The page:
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A note from Sharon

Joseph E Coudrey was an uncle of my father, Ronald Coudrey

He lived with his sister, my great aunt Gertrude, in Stamford Street Parkside in Adelaide
They were both single

My sister Lesley has a last memory of him laying in bed at his home in Parkside
And he had a huge white beard
Unfortunately, she thinks he was dying!

I remember my father telling me his earliest memory was of standing at the window above the chemist shop in Rundle Street watching the soldiers march when they came home from World War 1
That was in 1918 and Dad was born in 1915, so he was quite young!

It's funny how a tiny pill bottle being sold on Ebay can evoke memories of people who are no longer with us
It is nice to be able to capture some of those memories in story form at least, especially with a few pictures


The Ebay Auction

Two Vintage Pill Bottles

Two early 20th century (c 1910) lay-down circular pill bottles

One is embossed glass

The other bottle has a label
"Compressed Tablets Cascara Sagrada Gr2"
It also includes the directions and the chemist's name
"J.E. Coudrey Rundle St Adelaide"

These are in excellent condition with original working lids

Both bottles measure 6cm from top to bottom and 3cm at their widest point

Item location - Camperdown New South Wales Australia
Auction ended on Sunday 27th September 2009
The starting price was set at $12.00 and there were five bids during the auction

We won
with a bid of $30.75 plus $7.15 for postage/insurance

Note from the Seller after the Auction
Hi Geoff, and congrats
I was worried when I saw an American dealer bidding
Besides someone buying to resell, I am glad they stay in Australia ... being a real piece of history!
If you want registered post, please add $2.80 to the postal price
Regards ... Anne

Note to the Seller
Hi, and I have done the Ebay Checkout, got your bank details and will be making the direct deposit later today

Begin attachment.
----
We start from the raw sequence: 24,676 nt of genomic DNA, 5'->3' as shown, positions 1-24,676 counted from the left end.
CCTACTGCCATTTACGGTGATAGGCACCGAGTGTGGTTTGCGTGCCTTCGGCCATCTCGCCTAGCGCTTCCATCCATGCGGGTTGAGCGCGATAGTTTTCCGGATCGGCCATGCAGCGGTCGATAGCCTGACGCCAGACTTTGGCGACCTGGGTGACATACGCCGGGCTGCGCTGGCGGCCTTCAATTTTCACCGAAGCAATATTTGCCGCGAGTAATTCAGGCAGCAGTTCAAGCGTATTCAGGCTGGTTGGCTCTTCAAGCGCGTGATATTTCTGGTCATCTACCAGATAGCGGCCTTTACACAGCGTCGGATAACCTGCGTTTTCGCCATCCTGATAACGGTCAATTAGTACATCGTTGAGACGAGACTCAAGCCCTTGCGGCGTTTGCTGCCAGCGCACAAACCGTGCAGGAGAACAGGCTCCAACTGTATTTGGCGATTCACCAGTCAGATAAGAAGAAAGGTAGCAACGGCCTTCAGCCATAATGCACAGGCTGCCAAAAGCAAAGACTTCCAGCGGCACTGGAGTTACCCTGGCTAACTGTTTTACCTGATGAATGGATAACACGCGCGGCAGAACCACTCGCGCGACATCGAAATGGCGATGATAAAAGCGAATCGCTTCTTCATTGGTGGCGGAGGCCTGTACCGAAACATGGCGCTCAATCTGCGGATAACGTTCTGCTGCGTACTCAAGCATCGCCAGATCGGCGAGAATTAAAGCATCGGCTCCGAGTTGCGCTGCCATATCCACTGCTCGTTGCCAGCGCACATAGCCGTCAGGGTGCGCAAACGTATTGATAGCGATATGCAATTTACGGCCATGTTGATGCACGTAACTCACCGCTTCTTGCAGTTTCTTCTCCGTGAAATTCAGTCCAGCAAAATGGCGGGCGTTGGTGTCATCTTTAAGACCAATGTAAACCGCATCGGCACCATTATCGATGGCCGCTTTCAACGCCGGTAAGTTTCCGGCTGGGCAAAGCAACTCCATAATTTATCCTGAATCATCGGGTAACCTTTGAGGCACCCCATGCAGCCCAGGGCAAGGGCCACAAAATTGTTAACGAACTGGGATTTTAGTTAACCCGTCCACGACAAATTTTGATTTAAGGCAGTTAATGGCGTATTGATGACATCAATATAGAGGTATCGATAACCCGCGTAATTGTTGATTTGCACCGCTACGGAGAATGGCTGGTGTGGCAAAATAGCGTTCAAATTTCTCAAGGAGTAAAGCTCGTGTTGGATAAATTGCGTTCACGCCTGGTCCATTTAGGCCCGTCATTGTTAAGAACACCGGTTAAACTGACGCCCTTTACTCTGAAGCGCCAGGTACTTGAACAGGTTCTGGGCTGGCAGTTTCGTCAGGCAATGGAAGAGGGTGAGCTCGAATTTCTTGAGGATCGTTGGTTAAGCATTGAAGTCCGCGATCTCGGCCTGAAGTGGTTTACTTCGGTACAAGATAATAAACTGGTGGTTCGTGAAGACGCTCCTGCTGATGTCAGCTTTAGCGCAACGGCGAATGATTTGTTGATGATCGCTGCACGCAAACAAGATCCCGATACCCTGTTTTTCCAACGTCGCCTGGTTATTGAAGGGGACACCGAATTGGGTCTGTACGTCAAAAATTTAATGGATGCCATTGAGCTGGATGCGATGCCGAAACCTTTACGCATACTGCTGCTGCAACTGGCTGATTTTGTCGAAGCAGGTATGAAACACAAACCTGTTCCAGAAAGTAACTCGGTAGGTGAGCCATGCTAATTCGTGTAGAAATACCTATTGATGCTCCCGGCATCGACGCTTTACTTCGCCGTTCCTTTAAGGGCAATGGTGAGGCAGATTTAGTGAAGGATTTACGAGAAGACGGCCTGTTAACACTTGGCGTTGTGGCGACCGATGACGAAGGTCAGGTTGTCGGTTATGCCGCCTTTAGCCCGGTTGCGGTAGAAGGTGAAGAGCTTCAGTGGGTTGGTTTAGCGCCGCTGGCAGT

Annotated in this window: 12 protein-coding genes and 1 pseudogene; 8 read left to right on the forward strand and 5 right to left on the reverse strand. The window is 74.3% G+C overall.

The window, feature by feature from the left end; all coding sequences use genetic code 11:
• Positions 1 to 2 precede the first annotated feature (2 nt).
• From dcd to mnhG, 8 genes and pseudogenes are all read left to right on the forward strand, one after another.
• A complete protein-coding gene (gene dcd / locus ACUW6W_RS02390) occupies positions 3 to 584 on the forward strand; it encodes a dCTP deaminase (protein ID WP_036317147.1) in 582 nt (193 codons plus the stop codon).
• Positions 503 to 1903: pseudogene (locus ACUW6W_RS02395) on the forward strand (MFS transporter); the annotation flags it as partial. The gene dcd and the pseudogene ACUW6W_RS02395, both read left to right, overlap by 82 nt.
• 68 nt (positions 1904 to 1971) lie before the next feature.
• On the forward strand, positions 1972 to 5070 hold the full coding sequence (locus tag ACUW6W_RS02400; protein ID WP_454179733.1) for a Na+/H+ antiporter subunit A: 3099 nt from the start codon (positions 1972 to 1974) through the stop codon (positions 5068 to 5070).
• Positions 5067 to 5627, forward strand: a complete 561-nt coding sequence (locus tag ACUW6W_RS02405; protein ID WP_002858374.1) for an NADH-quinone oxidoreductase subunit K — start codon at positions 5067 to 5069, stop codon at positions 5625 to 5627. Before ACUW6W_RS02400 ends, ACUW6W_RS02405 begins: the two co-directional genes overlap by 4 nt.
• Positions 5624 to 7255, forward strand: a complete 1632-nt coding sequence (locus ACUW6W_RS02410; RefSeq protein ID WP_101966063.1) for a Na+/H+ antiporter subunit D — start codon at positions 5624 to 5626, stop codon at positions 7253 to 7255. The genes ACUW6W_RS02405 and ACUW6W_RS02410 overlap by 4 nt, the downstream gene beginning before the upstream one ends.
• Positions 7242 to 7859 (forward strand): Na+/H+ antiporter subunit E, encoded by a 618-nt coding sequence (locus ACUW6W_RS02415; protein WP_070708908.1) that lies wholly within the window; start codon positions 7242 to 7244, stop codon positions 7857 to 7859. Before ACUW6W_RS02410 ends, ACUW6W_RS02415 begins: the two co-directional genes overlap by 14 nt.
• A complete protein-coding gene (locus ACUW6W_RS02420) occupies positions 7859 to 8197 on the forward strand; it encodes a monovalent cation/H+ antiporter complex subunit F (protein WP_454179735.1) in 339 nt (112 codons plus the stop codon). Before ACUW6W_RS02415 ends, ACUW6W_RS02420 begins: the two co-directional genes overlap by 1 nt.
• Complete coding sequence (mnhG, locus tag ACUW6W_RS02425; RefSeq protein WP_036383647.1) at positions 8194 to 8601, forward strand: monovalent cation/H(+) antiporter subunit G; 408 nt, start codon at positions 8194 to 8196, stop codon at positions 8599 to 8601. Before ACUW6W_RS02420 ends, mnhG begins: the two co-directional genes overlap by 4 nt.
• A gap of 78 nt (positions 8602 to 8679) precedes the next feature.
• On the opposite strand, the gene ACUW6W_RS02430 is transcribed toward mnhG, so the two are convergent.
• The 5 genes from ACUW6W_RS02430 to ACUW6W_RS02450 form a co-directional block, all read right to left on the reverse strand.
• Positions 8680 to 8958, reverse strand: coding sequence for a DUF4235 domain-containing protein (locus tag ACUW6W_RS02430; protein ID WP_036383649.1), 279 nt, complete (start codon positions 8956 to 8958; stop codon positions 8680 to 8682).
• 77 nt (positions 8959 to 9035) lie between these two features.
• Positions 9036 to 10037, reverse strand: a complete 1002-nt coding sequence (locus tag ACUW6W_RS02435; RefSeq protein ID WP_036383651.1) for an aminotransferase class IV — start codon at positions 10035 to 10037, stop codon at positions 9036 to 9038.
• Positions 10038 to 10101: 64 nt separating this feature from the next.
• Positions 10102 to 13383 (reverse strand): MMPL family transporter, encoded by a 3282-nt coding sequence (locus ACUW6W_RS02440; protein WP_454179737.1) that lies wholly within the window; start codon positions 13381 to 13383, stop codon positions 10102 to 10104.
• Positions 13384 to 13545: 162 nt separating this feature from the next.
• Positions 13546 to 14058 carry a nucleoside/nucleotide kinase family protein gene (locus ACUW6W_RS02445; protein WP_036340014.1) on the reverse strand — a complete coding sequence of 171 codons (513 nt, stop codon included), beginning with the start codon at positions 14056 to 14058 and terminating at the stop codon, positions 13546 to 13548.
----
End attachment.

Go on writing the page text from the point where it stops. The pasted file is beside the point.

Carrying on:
I bought these as a Surprise for my lovely Wife, Sharon, whose maiden name is COUDREY !!
I know that there is a chemist somewhere in her Family Tree and The Coudrey's were all from Adelaide !!
Should be a terrific memento !!
If you have a few minutes, have a look HERE and a look HERE
These bottles will be a terrific surprise !! - and they will never be resold !!
I will be adding on the extra $2.80 for registered post
Have a nice day ... Regards ... Geoff

Reply from the Seller
Dear Geoff
I've just had a look through the websites
What a wonderful happy life you two have and everyone is so good looking! ... thanks for the links
You have brightened my day and I am in admiration of you and Sharon's sincere happiness ... just lovely!
And I love the photos of Sharon "Through the Years"
I will package the bottles very carefully
The chemist is surely her relative
If you do a few searches online, you can find some old adverts in newspapers that the National Library (I think) has scanned
Regards ... Anne

Note from the Seller
Mailed today via registered post
I hope the bottles are enjoyed ... and I'm sure they will be
Regards ... Anne

Note to the Seller
Hi ya, and the bottles have arrived - perfect !!
And, yes, the family connection has been confirmed - this Chemist was an uncle of Sharon's Father !!
How's that, eh ??
And I took your advice and did a very thorough internet search and found:
1 - a PHOTO of the chemist shop, and
2 - an ADVERT from 1914 where Mr Coudrey was looking for staff
Fantastic !!
I am now going to leave the Ebay Feedback
Nice meeting and doing business with you ... Regards ... Geoff

Reply from the Seller
Wow !!
You couldn't ask for better than finding a 'photo + advert' on top of actual dispensary bottle
Once again, it's such a blast sending these on to folks who actually have a connection
It has been a pleasure ... Regards ... Anne


A closeup look at the Bottle and Label

These bottles are 6cm high and 3.5cm across

NOTE - scroll to the bottom of the page for details on CASCARA SAGRADA



This is Joseph Edward Coudrey
Son of Joseph William Coudrey
Uncle of my Dad, Ronald Coudrey


The Shop in Rundle Street


Looking for Staff

and click here to see the full page from the Advertiser



Rundle Street Adelaide

in the early 1900's




Information Number One

Rhamnus purshiana (Cascara Buckthorn, Cascara, Bearberry, and in the Chinook Jargon, Chittam or Chitticum; syn. Frangula purshiana, Rhamnus purshianus) is a species of buckthorn native to western North America from southern British Columbia south to central California, and inland to western Montana

It is the largest species of buckthorn, occasionally growing up to fifteen metres tall, though more commonly a large shrub or small tree five to ten metres tall, with a trunk twenty to fifty centimetres in diameter

The bark is brownish to silver-grey with light splotching